Emergency Custody: Protecting Your Child
We often think of custody battles as protracted court proceedings with multiple hearings and heated discussions between the parties as the fight for custody ensues. And often, that is the case. However, there are situations in which courts grant emergency custody. Emergency custody orders can protect a child from potential or actual danger.
Most of the time, getting an emergency custody order is a function of a reported emergency situation that endangers a child. This can be a police report or another professional’s report. But it can be an eyewitness report, as well. If you suspect that your child is in danger, it is imperative that you contact a Tulsa fathers’ rights attorney as soon as possible to file for an emergency custody order.
Grounds for an Emergency Custody Order
In order to get an emergency custody order, you must show the judge that the child is in surroundings that endanger the child. There must be a danger of irreparable harm to the child if the child continues to stay in that situation. This is usually done with a report generated by the police or the Department of Human Services. The report is attached to the motion asking the court for emergency custody.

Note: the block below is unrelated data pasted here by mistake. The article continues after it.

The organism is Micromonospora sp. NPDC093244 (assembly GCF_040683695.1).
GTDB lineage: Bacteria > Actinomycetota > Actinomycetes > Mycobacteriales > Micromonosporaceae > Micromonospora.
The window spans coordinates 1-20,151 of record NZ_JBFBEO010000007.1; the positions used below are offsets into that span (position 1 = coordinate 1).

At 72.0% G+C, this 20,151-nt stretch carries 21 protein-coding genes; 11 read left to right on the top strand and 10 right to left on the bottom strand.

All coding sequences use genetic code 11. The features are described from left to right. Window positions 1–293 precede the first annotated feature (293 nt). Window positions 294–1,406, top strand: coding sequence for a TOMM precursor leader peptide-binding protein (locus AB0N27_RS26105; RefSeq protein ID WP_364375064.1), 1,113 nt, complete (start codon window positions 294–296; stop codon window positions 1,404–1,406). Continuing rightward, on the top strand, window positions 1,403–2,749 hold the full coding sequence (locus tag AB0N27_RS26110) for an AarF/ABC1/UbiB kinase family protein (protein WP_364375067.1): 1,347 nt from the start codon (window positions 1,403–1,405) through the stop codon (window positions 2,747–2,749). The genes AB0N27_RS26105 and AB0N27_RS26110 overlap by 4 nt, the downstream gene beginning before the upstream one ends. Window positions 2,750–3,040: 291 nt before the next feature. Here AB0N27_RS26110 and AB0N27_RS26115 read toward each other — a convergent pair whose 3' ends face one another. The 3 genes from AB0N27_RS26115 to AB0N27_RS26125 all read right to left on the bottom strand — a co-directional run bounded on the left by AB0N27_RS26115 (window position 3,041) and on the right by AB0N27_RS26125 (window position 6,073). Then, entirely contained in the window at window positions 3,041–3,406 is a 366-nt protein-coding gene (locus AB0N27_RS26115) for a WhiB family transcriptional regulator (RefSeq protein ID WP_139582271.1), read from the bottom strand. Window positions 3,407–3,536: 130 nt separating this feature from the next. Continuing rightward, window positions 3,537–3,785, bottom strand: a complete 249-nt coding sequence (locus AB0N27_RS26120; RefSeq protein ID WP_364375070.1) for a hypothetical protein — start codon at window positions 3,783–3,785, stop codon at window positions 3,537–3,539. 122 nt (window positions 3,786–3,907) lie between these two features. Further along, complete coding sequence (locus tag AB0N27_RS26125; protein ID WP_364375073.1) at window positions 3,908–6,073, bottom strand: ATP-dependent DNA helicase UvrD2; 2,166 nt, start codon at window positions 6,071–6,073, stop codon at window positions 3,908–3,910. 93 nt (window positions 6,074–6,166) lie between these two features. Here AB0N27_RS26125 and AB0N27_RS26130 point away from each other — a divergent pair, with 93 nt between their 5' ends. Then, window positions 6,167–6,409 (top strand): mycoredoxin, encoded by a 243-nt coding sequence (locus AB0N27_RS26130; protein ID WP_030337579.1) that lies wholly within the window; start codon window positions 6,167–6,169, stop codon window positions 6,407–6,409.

Sometimes, a report is difficult to obtain in a timely fashion. If no report is available, the motion can include a notarized affidavit from a person who has personal knowledge of the situation. The witness testifies in the affidavit regarding the circumstances that surround the child, the danger the child is in, and the likelihood of harm to the child if the motion is not granted. Then they sign the document and have it notarized.
Once filed, the hearing on the motion must occur within 72 hours. If the court is unable to hear the matter that quickly, the moving party can present the motion to the presiding judge of the judicial district, who will conduct an emergency custody hearing within 24 hours.
The Court Can and Will Punish the Moving Party For Making False Statements
The court is always interested in protecting any at-risk child. But courts rely on the truth contained in moving documents. It can be tempting to embellish the truth or exaggerate to try to get your child to safety. Don’t do it.
Courts deal harshly with false statements made in an emergency custody motion. The court relies on the truth of those statements. If the moving party makes false statements in the motion, the court may order them to pay attorney’s fees and all other costs incurred by others as a result of the emergency motion within 30 days. The court can also sentence that person to up to 6 months in county jail, a fine of up to $1000, or both (Okla. Stat. tit. 43 § 107.4).
It is imperative that you work with an experienced father’s rights custody attorney in this situation. Working with an experienced attorney will provide that your filing documents are accurate, complete, and persuasive. An attorney can also make sure that the court understands the gravity of the situation, This can help you and your child get the relief you need.
Free Consultation with a Fathers’ Rights Emergency Custody Attorney
Whether you are a married or unmarried father, when your family matters are headed for court, you need an attorney from Tulsa Fathers’ Rights who is committed to protecting your legal interests. Contact us for a confidential free consultation. Call (918) 986-7724 or send an inquiry using the contact links on this page.